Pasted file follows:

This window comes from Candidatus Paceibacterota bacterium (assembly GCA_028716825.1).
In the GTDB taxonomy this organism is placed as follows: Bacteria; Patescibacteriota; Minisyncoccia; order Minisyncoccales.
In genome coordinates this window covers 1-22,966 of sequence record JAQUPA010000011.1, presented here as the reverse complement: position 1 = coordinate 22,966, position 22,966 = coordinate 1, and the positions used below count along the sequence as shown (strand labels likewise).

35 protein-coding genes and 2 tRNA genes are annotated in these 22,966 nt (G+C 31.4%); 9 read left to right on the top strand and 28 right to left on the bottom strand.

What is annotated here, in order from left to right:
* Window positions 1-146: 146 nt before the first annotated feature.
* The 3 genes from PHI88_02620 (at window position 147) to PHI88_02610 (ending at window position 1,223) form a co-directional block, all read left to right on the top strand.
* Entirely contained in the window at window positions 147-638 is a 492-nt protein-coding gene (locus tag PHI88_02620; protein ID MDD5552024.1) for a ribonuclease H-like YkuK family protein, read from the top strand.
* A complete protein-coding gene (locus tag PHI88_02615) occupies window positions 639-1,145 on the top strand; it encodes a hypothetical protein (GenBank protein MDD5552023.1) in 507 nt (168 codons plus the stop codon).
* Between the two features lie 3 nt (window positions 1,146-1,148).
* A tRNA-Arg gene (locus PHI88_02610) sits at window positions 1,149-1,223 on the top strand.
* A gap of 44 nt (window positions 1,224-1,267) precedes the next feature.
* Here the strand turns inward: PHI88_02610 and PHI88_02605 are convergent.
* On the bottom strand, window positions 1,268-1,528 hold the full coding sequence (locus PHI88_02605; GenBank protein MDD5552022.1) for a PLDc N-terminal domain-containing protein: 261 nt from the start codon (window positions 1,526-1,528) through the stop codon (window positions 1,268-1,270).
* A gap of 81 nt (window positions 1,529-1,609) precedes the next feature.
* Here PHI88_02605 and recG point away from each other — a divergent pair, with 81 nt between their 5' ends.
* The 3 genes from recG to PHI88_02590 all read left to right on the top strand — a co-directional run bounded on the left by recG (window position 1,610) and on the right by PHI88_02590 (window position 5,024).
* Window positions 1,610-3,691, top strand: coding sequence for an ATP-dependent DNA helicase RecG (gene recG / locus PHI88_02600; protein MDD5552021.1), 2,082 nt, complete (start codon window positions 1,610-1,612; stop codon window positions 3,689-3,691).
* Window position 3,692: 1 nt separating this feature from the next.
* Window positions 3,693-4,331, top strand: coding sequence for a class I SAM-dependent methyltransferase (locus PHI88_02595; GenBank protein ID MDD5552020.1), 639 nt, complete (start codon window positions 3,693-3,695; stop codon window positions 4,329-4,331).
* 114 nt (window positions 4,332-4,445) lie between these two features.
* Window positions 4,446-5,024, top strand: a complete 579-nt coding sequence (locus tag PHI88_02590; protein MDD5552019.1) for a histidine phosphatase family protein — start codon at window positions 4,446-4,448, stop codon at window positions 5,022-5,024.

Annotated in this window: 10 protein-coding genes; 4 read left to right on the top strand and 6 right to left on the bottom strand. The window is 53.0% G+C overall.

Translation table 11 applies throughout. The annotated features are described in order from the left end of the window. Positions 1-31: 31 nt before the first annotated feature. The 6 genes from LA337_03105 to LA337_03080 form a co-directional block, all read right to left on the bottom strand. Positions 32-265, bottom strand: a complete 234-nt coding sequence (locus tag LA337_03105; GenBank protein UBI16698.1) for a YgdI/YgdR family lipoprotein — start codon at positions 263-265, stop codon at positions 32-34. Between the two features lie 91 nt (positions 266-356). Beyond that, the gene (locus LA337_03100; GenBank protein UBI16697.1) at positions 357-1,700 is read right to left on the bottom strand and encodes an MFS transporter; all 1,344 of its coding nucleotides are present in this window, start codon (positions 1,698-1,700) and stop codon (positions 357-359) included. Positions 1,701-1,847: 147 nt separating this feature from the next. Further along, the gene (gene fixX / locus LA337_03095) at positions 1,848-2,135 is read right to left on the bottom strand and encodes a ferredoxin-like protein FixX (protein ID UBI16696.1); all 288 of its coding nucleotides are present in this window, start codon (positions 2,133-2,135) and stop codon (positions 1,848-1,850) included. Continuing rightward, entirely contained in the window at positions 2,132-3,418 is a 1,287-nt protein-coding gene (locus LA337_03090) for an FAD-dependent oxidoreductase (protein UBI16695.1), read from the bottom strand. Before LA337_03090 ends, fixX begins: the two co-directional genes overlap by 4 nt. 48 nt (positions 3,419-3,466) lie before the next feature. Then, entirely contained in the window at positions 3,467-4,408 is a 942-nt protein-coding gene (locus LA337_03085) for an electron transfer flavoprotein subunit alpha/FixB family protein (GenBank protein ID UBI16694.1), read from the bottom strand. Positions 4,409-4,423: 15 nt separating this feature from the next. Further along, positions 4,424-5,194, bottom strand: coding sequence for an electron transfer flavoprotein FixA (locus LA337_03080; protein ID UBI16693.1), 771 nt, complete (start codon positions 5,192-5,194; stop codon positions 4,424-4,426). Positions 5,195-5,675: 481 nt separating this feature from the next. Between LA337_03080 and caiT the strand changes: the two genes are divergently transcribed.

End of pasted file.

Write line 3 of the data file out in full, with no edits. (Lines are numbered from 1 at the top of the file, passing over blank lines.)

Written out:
In genome coordinates this window covers 1-22,966 of sequence record JAQUPA010000011.1, presented here as the reverse complement: position 1 = coordinate 22,966, position 22,966 = coordinate 1, and the positions used below count along the sequence as shown (strand labels likewise).